Barring any new global emergencies like the pandemic that caused the demise of restaurant dining, the past few months have seen it return back to life in a tempered manner. For now, gone are the sight of diners being widely spaced out and sometimes separated by sheets of plastic or plexiglass in some areas.
But now a new threat has emerged that might derail that widespread restaurant recovery. This time the culprit is not some infectious disease, but it has to do with worries about how to pay for the bill. The high inflation rate, debt ceiling news, bank shutdowns, crypto restrictions and the like have contributed to a widespread thinking that in these uncertain times, it is better to tighten one’s belt.
Unfortunately for the restaurant industry, which according to the National Restaurant Association will hire half a million seasonal workers this summer of 2023, this is bad news. According to them, young people form an important component of the restaurant workforce. Almost twenty percent of the sector’s employees are in the 20-24 year old age range.
The dine out cutbacks will likely not come from single people or couples without families with good stable jobs and incomes. It’s actually cheaper and wiser sometimes to just eat out if there are just one or two of you, than cook at home. Single people who want to meet new people or bond with co-workers and friends might hit the bars and dance clubs, or married people might want to go on a date without their kids. There will always be a market for that.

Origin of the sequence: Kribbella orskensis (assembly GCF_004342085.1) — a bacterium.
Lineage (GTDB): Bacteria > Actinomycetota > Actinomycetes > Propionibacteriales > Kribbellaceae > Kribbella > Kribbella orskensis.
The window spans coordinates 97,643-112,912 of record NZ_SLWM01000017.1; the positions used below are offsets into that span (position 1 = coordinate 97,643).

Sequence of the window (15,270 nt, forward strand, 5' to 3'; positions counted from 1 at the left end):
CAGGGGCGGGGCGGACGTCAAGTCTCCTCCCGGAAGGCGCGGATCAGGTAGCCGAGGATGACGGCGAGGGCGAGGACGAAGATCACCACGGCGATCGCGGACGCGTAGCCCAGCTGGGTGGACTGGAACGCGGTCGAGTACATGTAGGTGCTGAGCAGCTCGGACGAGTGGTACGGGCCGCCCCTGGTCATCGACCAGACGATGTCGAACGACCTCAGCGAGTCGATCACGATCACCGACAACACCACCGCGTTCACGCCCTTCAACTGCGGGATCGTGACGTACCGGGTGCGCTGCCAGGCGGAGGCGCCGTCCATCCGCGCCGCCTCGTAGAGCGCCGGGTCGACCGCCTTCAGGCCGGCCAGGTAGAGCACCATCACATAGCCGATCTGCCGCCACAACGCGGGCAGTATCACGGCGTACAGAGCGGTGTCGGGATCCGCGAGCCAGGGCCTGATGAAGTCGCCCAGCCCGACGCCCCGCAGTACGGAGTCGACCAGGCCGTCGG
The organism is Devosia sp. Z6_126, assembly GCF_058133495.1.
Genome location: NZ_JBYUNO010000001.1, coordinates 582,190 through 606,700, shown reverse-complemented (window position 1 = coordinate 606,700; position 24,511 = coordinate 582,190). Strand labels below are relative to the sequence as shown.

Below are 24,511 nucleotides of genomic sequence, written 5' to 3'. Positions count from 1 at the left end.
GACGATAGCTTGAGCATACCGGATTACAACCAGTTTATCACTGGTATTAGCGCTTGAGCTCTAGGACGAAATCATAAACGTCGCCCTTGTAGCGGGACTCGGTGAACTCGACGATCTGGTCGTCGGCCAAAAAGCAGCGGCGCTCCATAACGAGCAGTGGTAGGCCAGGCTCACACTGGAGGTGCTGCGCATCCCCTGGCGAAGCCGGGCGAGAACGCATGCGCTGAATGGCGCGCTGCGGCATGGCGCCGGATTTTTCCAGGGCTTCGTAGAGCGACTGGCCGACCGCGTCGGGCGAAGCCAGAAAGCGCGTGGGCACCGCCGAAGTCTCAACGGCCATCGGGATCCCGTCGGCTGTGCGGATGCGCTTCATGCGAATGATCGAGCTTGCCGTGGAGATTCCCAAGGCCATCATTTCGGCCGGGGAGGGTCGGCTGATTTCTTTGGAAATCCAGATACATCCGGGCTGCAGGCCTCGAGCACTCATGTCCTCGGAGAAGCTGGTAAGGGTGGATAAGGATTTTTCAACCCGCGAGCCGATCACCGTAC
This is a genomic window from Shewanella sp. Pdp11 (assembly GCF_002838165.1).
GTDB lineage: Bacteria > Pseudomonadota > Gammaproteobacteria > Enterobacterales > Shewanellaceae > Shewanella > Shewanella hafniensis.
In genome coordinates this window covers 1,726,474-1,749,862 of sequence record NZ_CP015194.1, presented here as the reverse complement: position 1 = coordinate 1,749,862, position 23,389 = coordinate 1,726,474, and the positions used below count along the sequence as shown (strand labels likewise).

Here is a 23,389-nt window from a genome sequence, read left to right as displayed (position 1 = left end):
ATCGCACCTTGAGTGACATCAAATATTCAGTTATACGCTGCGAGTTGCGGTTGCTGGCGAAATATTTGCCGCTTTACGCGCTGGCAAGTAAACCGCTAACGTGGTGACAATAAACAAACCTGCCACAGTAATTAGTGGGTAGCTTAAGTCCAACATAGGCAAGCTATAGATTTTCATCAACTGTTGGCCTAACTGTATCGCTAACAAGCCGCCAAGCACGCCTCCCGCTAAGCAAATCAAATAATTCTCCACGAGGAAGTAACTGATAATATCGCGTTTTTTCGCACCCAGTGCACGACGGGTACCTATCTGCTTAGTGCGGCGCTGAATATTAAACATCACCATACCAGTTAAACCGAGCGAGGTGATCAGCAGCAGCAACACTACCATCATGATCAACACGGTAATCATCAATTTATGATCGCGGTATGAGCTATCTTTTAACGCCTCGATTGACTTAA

But for families with older kids, whose caloric needs are different, a family restaurant visit can hit around a hundred dollars or more if you total the dishes and drinks. If one or both breadwinners in the family are unsure about their economic prospects in the next few months, most likely dining out will be one of the discretionary expenses that gets cut in order not to miss that monthly house mortgage or rental payment. So family fine dining might be the one most affected by higher inflation.
This is sad because the presence of families and friends gathered around a dining table breaking bread is one of our primal social bonding rituals. Seeing happy faces enjoying good food and talking animatedly brings life to a restaurant. This is the opposite of seeing boarded up empty downtown retail space, lots of homeless people, increased crime and drug use in an area.
There are of course many types of restaurants. In a depressed or declining economy, family visits to fast food joints will increase as upmarket consumers become more cost conscious and move down market.
At some point, a family might want to celebrate an important event like a graduation or a new job, and so more expensive restaurants do have their place, but their growth might be tempered by inflation.
Dining out is an easy to check barometer of our nation’s economic health. Seeing an increase of people happily paying their restaurant bill and tipping properly shows people are confident that they will have a paycheck tomorrow and in the future.
Commercial retail spaces also need restaurants for continued growth. After a shopping spree, many want to enjoy a nice meal or drink before they head home. If there are less diners, business goes lower. Rental payment may suffer, and leases might get cut.
We are all social beings. It’s no fun going to a shopping mall where there are many empty boarded up spaces. You’d rather go somewhere else.
If people are fearful for their economic future, they dine out less. Celebrations with friends and family get cut, and that’s not necessarily good for our collective happiness.